The shames was a community servant and a lowranking employee of the community.
His original task had been to summon members of the community to the earlymorning service in the synagogue.
On the Sabbath and on holy days this was done by calling loudly outside each home, and on weekdays by knocking on the frontdoors.
In German his title was "Schulklepper" (beadle).
The number and sequence of knocks was precisely stipulated.
The shames had other duties in the community: he brought witnesses or parties in dispute before the "master builders" or rabbis, called the "master builders" to attend assizes, was present at all elections of officials, and announced details of dishonoured pledges and stolen goods.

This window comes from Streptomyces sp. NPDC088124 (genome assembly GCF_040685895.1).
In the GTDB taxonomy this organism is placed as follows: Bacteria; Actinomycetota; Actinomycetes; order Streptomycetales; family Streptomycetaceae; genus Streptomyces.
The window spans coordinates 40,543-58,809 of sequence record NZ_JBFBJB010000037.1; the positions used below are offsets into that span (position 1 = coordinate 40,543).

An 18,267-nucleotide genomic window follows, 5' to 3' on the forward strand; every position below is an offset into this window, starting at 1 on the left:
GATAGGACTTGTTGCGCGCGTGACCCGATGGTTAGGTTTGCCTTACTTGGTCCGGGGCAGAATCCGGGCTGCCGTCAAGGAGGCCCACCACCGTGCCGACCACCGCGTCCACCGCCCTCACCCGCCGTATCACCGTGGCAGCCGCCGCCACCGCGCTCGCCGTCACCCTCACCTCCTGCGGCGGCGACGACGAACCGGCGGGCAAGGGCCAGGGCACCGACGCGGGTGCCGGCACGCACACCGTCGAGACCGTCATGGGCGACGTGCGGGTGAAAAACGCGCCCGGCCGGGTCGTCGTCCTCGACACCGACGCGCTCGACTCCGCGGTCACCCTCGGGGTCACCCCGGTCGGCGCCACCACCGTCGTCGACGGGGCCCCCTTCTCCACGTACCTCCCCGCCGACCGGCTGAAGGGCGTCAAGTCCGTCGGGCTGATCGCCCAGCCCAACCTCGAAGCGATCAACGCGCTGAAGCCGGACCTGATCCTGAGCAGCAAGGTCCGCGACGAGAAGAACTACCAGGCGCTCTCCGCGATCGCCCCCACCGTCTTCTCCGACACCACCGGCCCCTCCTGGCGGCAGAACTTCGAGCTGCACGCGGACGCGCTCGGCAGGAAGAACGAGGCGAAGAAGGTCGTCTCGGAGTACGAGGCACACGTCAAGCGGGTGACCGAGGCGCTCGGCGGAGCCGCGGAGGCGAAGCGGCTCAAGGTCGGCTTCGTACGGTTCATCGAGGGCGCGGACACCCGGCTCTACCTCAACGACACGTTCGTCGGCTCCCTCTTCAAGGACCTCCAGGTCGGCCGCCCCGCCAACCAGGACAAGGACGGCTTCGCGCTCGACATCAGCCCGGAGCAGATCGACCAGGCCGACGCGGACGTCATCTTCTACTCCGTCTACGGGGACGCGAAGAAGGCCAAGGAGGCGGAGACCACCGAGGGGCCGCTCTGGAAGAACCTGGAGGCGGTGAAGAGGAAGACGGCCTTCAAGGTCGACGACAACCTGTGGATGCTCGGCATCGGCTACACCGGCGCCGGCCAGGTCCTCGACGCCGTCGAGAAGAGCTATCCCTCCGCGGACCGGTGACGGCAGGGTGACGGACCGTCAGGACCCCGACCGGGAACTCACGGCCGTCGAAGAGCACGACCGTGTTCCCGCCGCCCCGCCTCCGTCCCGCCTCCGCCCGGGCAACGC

The shames paid no house tax, but was forbidden to engage in moneychanging or moneylending.
The occupation of shames carried little social status and was poorly paid.
Most lived in the poorer houses at the southern end of the Judengasse.
In the Wilde Ente und Tannenbaum complex of buildings one family handed down the job of shames from father to son for more than two hundred years.
The family was named Schames after the occupation.
Another shames lived at the Elefant in 1694, and yet another at the Goldener Pfau in 1709.